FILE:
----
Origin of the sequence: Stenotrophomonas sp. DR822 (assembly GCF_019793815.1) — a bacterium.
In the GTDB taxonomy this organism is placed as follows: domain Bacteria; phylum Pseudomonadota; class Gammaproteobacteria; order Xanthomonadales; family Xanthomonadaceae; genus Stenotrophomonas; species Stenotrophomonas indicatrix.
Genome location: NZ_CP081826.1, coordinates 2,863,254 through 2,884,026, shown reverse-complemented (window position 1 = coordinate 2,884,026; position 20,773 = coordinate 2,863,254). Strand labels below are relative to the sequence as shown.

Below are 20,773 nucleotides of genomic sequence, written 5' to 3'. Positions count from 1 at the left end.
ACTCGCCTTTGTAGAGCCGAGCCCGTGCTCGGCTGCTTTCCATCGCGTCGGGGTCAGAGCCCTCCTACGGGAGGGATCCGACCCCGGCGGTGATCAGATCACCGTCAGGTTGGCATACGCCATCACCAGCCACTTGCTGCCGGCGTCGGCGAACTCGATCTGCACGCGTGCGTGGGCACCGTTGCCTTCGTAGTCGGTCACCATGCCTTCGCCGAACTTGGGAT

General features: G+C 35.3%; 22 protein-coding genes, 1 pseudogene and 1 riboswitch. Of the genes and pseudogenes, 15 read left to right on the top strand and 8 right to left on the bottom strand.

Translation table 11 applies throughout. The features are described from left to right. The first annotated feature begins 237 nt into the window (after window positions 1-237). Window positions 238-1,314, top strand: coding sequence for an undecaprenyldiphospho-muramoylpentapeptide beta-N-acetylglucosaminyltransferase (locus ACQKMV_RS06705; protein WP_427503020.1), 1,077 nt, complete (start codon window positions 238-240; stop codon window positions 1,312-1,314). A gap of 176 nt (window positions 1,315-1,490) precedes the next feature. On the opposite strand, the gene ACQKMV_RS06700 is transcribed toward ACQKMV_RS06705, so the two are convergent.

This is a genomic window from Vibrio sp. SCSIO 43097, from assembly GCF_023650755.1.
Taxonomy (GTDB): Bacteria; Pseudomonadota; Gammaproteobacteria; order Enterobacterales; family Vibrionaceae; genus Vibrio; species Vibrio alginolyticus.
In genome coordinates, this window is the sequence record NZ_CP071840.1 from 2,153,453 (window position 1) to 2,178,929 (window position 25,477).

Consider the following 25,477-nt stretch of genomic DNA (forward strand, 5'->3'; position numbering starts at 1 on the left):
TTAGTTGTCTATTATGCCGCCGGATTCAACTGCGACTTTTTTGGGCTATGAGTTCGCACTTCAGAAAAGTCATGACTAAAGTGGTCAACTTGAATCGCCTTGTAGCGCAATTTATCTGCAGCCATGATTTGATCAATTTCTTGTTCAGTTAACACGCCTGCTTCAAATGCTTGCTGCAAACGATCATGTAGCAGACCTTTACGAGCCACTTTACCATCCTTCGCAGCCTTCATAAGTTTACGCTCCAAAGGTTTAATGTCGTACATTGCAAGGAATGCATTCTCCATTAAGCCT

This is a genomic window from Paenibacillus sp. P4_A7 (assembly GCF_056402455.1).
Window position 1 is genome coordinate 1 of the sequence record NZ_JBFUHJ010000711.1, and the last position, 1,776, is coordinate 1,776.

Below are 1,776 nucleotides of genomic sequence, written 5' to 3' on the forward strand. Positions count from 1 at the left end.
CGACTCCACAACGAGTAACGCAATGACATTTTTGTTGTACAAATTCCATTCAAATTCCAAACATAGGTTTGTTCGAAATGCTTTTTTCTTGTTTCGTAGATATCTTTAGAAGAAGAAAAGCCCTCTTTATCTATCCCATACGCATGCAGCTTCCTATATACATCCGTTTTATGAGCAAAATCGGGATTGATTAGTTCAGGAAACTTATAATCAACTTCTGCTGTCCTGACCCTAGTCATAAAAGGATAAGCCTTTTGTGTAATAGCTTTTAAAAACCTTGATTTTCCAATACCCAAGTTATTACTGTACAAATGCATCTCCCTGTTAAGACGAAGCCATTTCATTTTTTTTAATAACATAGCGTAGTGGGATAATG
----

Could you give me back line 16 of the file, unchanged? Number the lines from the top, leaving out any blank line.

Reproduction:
CGACTCCACAACGAGTAACGCAATGACATTTTTGTTGTACAAATTCCATTCAAATTCCAAACATAGGTTTGTTCGAAATGCTTTTTTCTTGTTTCGTAGATATCTTTAGAAGAAGAAAAGCCCTCTTTATCTATCCCATACGCATGCAGCTTCCTATATACATCCGTTTTATGAGCAAAATCGGGATTGATTAGTTCAGGAAACTTATAATCAACTTCTGCTGTCCTGACCCTAGTCATAAAAGGATAAGCCTTTTGTGTAATAGCTTTTAAAAACCTTGATTTTCCAATACCCAAGTTATTACTGTACAAATGCATCTCCCTGTTAAGACGAAGCCATTTCATTTTTTTTAATAACATAGCGTAGTGGGATAATG